Plan for the unexpected
No one is comfortable with the unknown. Despite the best plans, retirement can often throw us some unexpected curveballs, and this is likely a primary cause of some of that spending fear.
While this fear might not ever completely go away, there is a fix to this problem. Adding risk-management components into your retirement plan now can help alleviate many issues once you are in retirement. Making sure you have guaranteed income via products such as annuities helps ensure you will not find yourself in a bind when something unexpected pops up later on. A life insurance policy that allows for loans or distributions may also be a way to provide protection for unexpected financial events. Again, a financial adviser can help determine the best approach, but being ready for the unexpected will give you an added sense of calm to spend freely in retirement.
Plan today for a better tomorrow
While there are plenty of cautionary tales about overspending in retirement, underspending can also put a damper on how much enjoyment you get out of retirement. You’ve worked hard for your money, so it’s important to give yourself plenty of opportunities to reap the rewards. A little careful planning now will help you have the retirement you’ve always envisioned – and that includes spending for enjoyment without any guilt or worry.
Kelly LaVigne is vice president of advanced markets for Allianz Life Insurance Co., where he is responsible for the development of programs that assist financial professionals in serving clients with retirement, estate planning and tax-related strategies.
Estimated Tax Payments Are Due Next Week
Tax Deadlines Here’s what you need to know about paying estimated taxes and avoiding penalties.
By Kelley R. Taylor • Published
Stock Market Today: Stocks Finish Mixed After Bank of Canada's Surprise Rate Hike
Canada's central bank unexpectedly lifted interest rates after pausing them earlier this year, boosting expectations for another Fed rate hike at next week's meeting.
By Karee Venema • Published
How to Make the Most of Your Bonus (and Other Variable Income)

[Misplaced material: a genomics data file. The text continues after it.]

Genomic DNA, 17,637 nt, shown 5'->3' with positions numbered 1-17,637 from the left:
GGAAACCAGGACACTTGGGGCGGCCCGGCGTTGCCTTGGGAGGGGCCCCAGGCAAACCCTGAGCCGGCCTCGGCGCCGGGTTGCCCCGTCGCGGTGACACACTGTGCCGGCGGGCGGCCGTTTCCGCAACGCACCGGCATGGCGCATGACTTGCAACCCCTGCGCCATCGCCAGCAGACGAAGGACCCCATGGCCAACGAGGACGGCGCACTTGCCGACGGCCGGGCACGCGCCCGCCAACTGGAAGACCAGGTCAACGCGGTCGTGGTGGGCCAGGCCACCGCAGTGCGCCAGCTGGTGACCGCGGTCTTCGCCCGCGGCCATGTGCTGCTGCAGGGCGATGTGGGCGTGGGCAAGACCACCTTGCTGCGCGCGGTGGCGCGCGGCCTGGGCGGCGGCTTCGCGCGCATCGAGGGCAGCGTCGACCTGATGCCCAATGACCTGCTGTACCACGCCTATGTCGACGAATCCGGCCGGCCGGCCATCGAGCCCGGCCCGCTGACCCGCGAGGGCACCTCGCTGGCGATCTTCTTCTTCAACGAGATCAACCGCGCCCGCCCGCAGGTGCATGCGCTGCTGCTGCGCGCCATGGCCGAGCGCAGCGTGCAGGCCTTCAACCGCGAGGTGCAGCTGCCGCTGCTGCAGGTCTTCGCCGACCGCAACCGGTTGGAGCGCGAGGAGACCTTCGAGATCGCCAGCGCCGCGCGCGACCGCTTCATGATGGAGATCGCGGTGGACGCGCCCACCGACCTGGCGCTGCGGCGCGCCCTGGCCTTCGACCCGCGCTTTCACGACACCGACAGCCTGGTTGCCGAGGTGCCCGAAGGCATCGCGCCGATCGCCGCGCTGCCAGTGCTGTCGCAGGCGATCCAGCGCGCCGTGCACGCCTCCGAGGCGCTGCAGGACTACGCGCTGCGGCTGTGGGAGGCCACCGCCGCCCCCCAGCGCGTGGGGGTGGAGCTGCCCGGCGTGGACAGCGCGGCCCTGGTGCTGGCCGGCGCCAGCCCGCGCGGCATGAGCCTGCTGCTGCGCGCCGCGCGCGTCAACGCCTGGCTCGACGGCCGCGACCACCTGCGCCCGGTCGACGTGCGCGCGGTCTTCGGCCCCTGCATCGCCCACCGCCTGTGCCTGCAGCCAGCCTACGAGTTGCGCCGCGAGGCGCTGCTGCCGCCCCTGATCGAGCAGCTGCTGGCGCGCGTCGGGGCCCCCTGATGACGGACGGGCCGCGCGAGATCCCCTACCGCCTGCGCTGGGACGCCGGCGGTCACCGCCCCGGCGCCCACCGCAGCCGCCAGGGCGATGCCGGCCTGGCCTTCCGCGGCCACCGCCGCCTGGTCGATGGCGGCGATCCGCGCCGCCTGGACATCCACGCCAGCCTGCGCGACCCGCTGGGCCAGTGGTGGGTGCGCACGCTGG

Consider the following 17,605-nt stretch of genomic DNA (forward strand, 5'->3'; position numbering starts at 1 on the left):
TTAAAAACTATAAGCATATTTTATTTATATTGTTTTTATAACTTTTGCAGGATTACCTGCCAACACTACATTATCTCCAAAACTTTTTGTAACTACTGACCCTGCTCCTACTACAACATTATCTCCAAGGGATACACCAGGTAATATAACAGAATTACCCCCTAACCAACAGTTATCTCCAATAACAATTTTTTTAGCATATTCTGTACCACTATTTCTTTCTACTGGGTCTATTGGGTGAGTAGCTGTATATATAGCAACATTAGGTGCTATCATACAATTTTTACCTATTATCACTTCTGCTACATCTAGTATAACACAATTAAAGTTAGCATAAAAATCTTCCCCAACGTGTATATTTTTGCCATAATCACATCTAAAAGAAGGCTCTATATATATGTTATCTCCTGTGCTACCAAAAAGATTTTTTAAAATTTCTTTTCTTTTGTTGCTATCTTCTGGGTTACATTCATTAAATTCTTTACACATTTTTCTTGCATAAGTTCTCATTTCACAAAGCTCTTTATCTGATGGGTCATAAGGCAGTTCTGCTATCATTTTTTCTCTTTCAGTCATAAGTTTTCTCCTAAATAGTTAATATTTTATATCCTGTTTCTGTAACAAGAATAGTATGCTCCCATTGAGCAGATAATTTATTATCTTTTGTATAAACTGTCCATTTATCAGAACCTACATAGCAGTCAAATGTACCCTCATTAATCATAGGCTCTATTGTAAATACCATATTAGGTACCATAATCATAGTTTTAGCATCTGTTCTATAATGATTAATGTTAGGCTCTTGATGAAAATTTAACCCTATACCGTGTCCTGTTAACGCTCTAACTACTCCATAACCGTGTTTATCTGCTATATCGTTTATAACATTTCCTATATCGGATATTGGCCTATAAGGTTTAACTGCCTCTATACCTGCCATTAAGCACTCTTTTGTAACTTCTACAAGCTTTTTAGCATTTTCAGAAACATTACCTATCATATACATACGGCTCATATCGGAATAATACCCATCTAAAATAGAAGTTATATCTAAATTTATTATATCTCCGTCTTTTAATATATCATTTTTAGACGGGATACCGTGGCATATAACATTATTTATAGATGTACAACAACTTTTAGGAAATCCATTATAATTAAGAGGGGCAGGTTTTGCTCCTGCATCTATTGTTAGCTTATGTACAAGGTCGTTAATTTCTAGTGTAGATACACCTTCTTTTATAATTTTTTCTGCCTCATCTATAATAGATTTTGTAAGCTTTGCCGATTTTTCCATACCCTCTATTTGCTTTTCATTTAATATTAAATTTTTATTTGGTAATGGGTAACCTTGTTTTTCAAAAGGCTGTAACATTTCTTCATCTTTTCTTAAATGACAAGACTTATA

Putting your focus on meeting your savings goals first can set you up to use the rest of your bonus or other variable income however you’d like, without guilt or worry.
By Eric Roberge, Certified Financial Planner (CFP) and Investment Adviser • Published
For Business Owners, Estate and Exit Planning Join Forces
Estate planning alone isn’t enough protection for business owners, who need to also consider succession plans as well as financial, legal and operational issues.
By Tom Kennedy, CFP® • Published
What Lawyers Often Fail to Tell Clients About Litigation
A client learns the hard way that litigation takes time and can get expensive, especially if the lawyer is piling on unethical fees and vague ‘costs.’
By H. Dennis Beaver, Esq. • Published
Buying a House Could Be the Best Investment You Ever Make
Homeownership is the largest source of wealth for many. If you're facing home-buying hurdles, real estate agents who are Realtors and certified housing counselors can help you get there.
By Kenny Parcell, ABR®, AHWD, CRS, C2EX • Published
Finding a Balance in Financial Planning: The Tale of Two Fathers
One father spent freely and didn't save, while the other obsessed over saving. Neither flourished in retirement. Here are four steps to avoid either scenario.
By Chuck Cavanaugh • Published
It’s Not Too Late to Save for Retirement: Five Ways to Step It Up
You’re not alone if you feel like time is running out for you to save, but taking advantage of workplace benefits, increasing the percentage of what you save and more can help.
By Kelly LaVigne, J.D. • Published
How Two Tax Laws Make REITs More Tax-Friendly
Taking advantage of the return of capital (ROC) and Tax Cuts and Jobs Act rate reductions can significantly reduce the taxes on REIT distributions.
By Michael Aloi, CFP® • Published
What Gen X Needs to Know About Their Aging Parents' Finances
These six steps can help future caregivers know where aging parents stand financially as well as help them to avoid surprises that could imperil their own retirement.
By Sara Stanich, CFP®, CDFA®, CEPA • Published